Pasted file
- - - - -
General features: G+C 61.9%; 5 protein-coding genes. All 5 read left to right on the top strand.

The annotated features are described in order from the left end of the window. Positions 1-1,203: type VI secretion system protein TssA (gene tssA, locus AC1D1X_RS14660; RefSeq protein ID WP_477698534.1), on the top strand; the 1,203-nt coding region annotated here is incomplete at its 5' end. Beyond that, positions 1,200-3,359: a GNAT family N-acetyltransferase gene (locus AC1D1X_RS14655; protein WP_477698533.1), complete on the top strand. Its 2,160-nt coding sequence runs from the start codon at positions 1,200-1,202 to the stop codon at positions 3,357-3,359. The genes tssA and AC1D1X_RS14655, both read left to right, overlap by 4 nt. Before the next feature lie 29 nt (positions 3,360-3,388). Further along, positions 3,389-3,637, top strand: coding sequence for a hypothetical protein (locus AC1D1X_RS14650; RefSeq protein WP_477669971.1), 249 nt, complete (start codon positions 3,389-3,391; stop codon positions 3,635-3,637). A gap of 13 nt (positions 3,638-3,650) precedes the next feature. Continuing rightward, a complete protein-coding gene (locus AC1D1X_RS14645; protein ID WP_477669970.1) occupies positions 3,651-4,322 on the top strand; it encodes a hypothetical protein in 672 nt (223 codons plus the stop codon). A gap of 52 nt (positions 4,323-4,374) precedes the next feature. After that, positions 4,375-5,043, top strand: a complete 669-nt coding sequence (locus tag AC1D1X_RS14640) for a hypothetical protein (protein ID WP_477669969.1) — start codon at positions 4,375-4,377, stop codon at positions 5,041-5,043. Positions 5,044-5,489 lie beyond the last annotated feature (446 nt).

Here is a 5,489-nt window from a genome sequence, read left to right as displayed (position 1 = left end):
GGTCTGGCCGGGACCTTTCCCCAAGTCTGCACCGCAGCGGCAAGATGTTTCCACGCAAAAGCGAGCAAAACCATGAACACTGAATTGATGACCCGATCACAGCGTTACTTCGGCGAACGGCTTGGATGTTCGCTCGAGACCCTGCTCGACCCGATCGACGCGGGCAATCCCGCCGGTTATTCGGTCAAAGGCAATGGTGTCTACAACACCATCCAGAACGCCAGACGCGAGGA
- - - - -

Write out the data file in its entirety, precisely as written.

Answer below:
General features: G+C 61.9%; 5 protein-coding genes. All 5 read left to right on the top strand.

The annotated features are described in order from the left end of the window. Positions 1-1,203: type VI secretion system protein TssA (gene tssA, locus AC1D1X_RS14660; RefSeq protein ID WP_477698534.1), on the top strand; the 1,203-nt coding region annotated here is incomplete at its 5' end. Beyond that, positions 1,200-3,359: a GNAT family N-acetyltransferase gene (locus AC1D1X_RS14655; protein WP_477698533.1), complete on the top strand. Its 2,160-nt coding sequence runs from the start codon at positions 1,200-1,202 to the stop codon at positions 3,357-3,359. The genes tssA and AC1D1X_RS14655, both read left to right, overlap by 4 nt. Before the next feature lie 29 nt (positions 3,360-3,388). Further along, positions 3,389-3,637, top strand: coding sequence for a hypothetical protein (locus AC1D1X_RS14650; RefSeq protein WP_477669971.1), 249 nt, complete (start codon positions 3,389-3,391; stop codon positions 3,635-3,637). A gap of 13 nt (positions 3,638-3,650) precedes the next feature. Continuing rightward, a complete protein-coding gene (locus AC1D1X_RS14645; protein ID WP_477669970.1) occupies positions 3,651-4,322 on the top strand; it encodes a hypothetical protein in 672 nt (223 codons plus the stop codon). A gap of 52 nt (positions 4,323-4,374) precedes the next feature. After that, positions 4,375-5,043, top strand: a complete 669-nt coding sequence (locus tag AC1D1X_RS14640) for a hypothetical protein (protein ID WP_477669969.1) — start codon at positions 4,375-4,377, stop codon at positions 5,041-5,043. Positions 5,044-5,489 lie beyond the last annotated feature (446 nt).

Here is a 5,489-nt window from a genome sequence, read left to right as displayed (position 1 = left end):
GGTCTGGCCGGGACCTTTCCCCAAGTCTGCACCGCAGCGGCAAGATGTTTCCACGCAAAAGCGAGCAAAACCATGAACACTGAATTGATGACCCGATCACAGCGTTACTTCGGCGAACGGCTTGGATGTTCGCTCGAGACCCTGCTCGACCCGATCGACGCGGGCAATCCCGCCGGTTATTCGGTCAAAGGCAATGGTGTCTACAACACCATCCAGAACGCCAGACGCGAGGA